How Useful is the Pupillary Light Reflex in Assessing Head Injury?

The term “mild traumatic brain injury,” or mTBI, is one of the most troubling misnomers in medicine. In addition to simply being incorrect (severity is implicit in the context of brain injury), the adjective “mild” implies that, in the absence of a penetrating head wound or a symptom such as loss of consciousness, early intervention may not be necessary to ensure full recovery. In the case of sports-induced injury, the lack of such obvious symptoms following mTBI and the difficulty assessing neurological damage are often the cause of continued exposure, which significantly increases the likelihood of long-term damage as a result of a single head injury. The criteria established using the Glasgow Coma Scale, the standard metric for assessing head injury, are ambiguous: does the feeling of being “dazed and confused” qualify as an alteration of consciousness? With the increased awareness of sports-related TBIs, and the growing knowledge of the dangers of continued exposure, it is critical that we establish a standard protocol for assessing mTBI.

Anecdotally, we know that examination of the pupillary light reflex (PLR), during which we check for pupillary constriction and dilation in response to the presentation and removal of a bright light, is a quick way to assess for a concussion following a head impact. Changes in pupillary dynamics, as well as other vision-related changes are common in head injuries of all severities. Head injuries that qualify as moderate or severe may present deficiencies in the PLR that are obvious to the lay observer: pupillary constriction may be sluggish, or may not occur at all.

However, literature suggests that the effects of mTBI events on pupillary dynamics, though consistent, are not robust enough to be detected by gross examination of the PLR in the event of a suspected head injury. The findings of Truong and Ciuffreda (2015, 2016), among others, suggest that mTBI does result in distinct changes in various phases of the PLR: individuals who have experienced mTBIs display decreased velocity of pupil dilation and constriction, increased latency of pupil dilation and constriction, and decreased amplitude of pupil constriction.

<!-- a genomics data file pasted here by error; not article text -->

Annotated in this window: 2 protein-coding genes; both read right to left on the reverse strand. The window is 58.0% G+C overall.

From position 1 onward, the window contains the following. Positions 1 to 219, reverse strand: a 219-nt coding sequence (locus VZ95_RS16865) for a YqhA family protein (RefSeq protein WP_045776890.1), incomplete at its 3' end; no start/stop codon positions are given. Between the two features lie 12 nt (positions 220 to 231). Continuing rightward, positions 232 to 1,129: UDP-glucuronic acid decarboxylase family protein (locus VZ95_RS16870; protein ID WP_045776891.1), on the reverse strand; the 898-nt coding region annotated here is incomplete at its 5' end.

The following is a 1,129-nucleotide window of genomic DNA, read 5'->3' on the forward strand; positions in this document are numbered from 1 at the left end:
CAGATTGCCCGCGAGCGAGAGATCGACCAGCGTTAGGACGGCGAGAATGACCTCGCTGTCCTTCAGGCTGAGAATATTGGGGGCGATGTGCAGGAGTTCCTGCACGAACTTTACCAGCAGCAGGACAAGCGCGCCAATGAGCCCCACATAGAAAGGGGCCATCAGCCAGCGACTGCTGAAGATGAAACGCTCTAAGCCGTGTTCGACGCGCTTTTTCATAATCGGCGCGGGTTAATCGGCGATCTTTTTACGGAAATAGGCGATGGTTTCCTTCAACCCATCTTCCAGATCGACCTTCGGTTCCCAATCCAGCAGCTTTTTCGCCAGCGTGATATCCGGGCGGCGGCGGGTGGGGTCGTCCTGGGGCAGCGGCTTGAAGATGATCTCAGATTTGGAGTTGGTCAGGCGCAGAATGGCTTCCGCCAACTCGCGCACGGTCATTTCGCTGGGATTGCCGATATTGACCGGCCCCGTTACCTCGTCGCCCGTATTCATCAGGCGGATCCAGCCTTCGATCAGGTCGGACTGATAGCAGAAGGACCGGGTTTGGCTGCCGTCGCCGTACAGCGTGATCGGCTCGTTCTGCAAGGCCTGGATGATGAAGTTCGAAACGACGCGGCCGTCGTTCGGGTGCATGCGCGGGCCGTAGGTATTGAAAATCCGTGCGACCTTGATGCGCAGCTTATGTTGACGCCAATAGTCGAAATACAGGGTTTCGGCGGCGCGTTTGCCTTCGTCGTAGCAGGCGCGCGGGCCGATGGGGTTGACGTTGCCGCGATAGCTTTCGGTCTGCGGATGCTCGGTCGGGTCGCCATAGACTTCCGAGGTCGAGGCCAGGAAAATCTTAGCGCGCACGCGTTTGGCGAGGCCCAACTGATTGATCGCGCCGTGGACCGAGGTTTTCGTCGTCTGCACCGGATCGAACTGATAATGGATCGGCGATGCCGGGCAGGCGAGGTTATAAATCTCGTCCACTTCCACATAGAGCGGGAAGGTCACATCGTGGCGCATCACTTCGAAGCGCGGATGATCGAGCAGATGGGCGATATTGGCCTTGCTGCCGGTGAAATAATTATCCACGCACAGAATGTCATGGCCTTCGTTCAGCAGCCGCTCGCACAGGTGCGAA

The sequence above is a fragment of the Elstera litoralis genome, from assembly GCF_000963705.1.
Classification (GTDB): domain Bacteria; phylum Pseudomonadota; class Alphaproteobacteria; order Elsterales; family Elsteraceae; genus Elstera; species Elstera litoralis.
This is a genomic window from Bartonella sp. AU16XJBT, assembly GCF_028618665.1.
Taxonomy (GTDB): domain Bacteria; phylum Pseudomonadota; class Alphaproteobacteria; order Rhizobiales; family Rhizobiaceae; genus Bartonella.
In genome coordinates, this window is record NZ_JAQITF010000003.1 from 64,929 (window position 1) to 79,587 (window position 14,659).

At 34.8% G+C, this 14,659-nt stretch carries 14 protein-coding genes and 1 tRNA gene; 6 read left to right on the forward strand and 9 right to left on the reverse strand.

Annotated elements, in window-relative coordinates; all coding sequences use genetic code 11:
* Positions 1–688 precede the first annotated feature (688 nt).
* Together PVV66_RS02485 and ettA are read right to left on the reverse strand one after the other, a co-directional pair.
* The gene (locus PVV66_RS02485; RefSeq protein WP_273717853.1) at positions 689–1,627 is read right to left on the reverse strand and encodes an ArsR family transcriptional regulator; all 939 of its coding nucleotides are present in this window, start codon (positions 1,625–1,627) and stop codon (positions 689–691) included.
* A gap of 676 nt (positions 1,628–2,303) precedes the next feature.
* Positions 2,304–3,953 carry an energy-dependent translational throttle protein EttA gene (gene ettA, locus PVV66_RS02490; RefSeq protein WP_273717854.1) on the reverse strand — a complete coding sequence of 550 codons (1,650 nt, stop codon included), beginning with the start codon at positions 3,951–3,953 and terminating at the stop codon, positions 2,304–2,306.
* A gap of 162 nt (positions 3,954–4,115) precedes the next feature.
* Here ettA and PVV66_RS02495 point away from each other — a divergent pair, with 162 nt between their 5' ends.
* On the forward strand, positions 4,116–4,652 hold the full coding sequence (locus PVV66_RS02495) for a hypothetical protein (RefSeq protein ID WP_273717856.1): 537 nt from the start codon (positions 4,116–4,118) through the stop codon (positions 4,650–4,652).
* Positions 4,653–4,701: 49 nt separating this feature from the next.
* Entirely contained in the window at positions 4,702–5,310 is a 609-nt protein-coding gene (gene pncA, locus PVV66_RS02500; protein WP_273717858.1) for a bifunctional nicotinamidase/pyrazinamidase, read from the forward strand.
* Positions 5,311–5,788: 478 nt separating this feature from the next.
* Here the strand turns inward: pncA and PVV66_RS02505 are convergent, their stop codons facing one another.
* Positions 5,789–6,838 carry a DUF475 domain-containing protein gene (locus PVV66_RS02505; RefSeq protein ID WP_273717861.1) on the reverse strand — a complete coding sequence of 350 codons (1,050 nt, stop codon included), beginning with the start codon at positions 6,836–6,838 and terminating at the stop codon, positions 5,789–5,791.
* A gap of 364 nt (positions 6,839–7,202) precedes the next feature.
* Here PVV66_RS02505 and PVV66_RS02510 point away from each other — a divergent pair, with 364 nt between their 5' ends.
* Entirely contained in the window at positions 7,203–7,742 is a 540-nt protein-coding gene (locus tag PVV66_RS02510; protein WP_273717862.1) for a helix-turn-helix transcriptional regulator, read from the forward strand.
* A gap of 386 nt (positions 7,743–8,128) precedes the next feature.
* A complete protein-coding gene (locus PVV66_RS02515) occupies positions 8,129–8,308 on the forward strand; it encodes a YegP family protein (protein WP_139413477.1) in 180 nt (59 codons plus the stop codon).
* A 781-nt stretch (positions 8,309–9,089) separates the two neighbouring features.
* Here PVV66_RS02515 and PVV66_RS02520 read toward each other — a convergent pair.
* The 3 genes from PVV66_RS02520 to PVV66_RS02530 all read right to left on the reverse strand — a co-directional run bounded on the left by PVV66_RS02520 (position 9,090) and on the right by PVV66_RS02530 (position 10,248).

In other words, following mTBI, initiation of the PLR in response to a light stimulus is slower, pupil dilation and constriction is slower, and the amount of constriction is less. Though these may seem like definitive criteria, the differences in velocity and latency in these studies between the mTBI groups and the control groups is on the order of milliseconds, and would certainly not be noticeable without the use of a tool such as a pupillometer. In addition, the magnitude of the effects across all conditions is dependent upon the ambient light conditions and the brightness of the stimulus.

The bottom line—simply shining a flashlight to check for a concussion does not allow for optimal conditions to determine such subtle changes as are present in mTBI.

How effective, then, is the PLR as a diagnostic metric for assessing head injury by a concerned parent or coach on the sidelines of a sporting event? In the case of mTBI, it would be nearly impossible to notice the millisecond-scale differences in pupillary dynamics that would indicate the occurrence of a head injury. In the event of moderate or severe head injury, there will likely be other symptoms, such as loss of consciousness, blurred or double vision, or difficulty with speech, that indicate the severity of injury.

Therefore, when assessing head injury immediately after impact, we are more likely to identify mTBI if we are aware of other subtle symptoms. The presence of headache and/or nausea is a reliable indicator of mTBI, but the onset of these symptoms is often delayed, and can occur as long as 24-48 hours post injury. Instantaneous metrics that can offer some diagnostic insight require monitoring of behavior and speech immediately after and for a period of time following injury. Confusion, slow movement, tiredness, and verbalization of any symptoms are indicators that an mTBI may have occurred.

It should be noted, however, that because the presentation of symptoms of mTBI are often not robust, many experts are suggesting that we take a “better safe than sorry” approach in the context of sports-related head injuries, and remove players from the game. While the ability to identify the occurrence of a mild brain injury will typically not result in a treatment recommendation other than to rest, adherence to this recommendation is critical to preventing a mild traumatic brain injury from causing major long-term consequences.

For more information on your legal options after a brain injury, please contact Scarlett Law Group to speak with a San Francisco brain injury lawyer.

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